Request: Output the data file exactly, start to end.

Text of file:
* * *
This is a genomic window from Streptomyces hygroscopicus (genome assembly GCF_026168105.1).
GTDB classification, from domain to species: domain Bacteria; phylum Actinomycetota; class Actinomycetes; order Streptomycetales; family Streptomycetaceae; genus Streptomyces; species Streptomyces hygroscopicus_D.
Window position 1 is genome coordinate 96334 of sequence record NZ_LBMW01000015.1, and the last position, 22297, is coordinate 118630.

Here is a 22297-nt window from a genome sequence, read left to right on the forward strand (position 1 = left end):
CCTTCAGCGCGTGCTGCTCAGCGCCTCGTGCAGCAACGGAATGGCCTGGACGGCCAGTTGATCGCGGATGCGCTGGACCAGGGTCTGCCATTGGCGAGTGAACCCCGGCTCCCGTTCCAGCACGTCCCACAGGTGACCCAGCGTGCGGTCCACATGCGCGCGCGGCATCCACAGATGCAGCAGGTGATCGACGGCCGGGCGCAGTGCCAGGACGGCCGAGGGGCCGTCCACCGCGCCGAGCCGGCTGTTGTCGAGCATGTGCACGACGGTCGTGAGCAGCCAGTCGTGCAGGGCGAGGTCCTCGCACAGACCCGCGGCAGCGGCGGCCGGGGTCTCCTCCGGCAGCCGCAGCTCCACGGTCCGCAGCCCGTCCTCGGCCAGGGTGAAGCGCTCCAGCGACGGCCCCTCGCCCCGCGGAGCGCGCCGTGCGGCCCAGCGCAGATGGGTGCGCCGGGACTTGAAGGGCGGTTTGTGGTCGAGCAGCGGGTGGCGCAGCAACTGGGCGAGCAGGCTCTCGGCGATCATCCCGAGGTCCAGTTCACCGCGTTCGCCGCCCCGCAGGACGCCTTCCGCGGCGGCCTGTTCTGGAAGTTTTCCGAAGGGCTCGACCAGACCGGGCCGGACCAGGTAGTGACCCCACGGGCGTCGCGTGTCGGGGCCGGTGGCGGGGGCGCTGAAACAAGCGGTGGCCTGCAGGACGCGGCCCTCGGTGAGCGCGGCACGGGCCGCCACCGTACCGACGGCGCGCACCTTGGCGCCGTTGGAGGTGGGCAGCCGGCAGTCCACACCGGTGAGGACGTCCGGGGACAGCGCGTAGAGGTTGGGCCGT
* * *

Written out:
This is a genomic window from Streptomyces hygroscopicus (genome assembly GCF_026168105.1).
GTDB classification, from domain to species: domain Bacteria; phylum Actinomycetota; class Actinomycetes; order Streptomycetales; family Streptomycetaceae; genus Streptomyces; species Streptomyces hygroscopicus_D.
Window position 1 is genome coordinate 96334 of sequence record NZ_LBMW01000015.1, and the last position, 22297, is coordinate 118630.

Here is a 22297-nt window from a genome sequence, read left to right on the forward strand (position 1 = left end):
CCTTCAGCGCGTGCTGCTCAGCGCCTCGTGCAGCAACGGAATGGCCTGGACGGCCAGTTGATCGCGGATGCGCTGGACCAGGGTCTGCCATTGGCGAGTGAACCCCGGCTCCCGTTCCAGCACGTCCCACAGGTGACCCAGCGTGCGGTCCACATGCGCGCGCGGCATCCACAGATGCAGCAGGTGATCGACGGCCGGGCGCAGTGCCAGGACGGCCGAGGGGCCGTCCACCGCGCCGAGCCGGCTGTTGTCGAGCATGTGCACGACGGTCGTGAGCAGCCAGTCGTGCAGGGCGAGGTCCTCGCACAGACCCGCGGCAGCGGCGGCCGGGGTCTCCTCCGGCAGCCGCAGCTCCACGGTCCGCAGCCCGTCCTCGGCCAGGGTGAAGCGCTCCAGCGACGGCCCCTCGCCCCGCGGAGCGCGCCGTGCGGCCCAGCGCAGATGGGTGCGCCGGGACTTGAAGGGCGGTTTGTGGTCGAGCAGCGGGTGGCGCAGCAACTGGGCGAGCAGGCTCTCGGCGATCATCCCGAGGTCCAGTTCACCGCGTTCGCCGCCCCGCAGGACGCCTTCCGCGGCGGCCTGTTCTGGAAGTTTTCCGAAGGGCTCGACCAGACCGGGCCGGACCAGGTAGTGACCCCACGGGCGTCGCGTGTCGGGGCCGGTGGCGGGGGCGCTGAAACAAGCGGTGGCCTGCAGGACGCGGCCCTCGGTGAGCGCGGCACGGGCCGCCACCGTACCGACGGCGCGCACCTTGGCGCCGTTGGAGGTGGGCAGCCGGCAGTCCACACCGGTGAGGACGTCCGGGGACAGCGCGTAGAGGTTGGGCCGT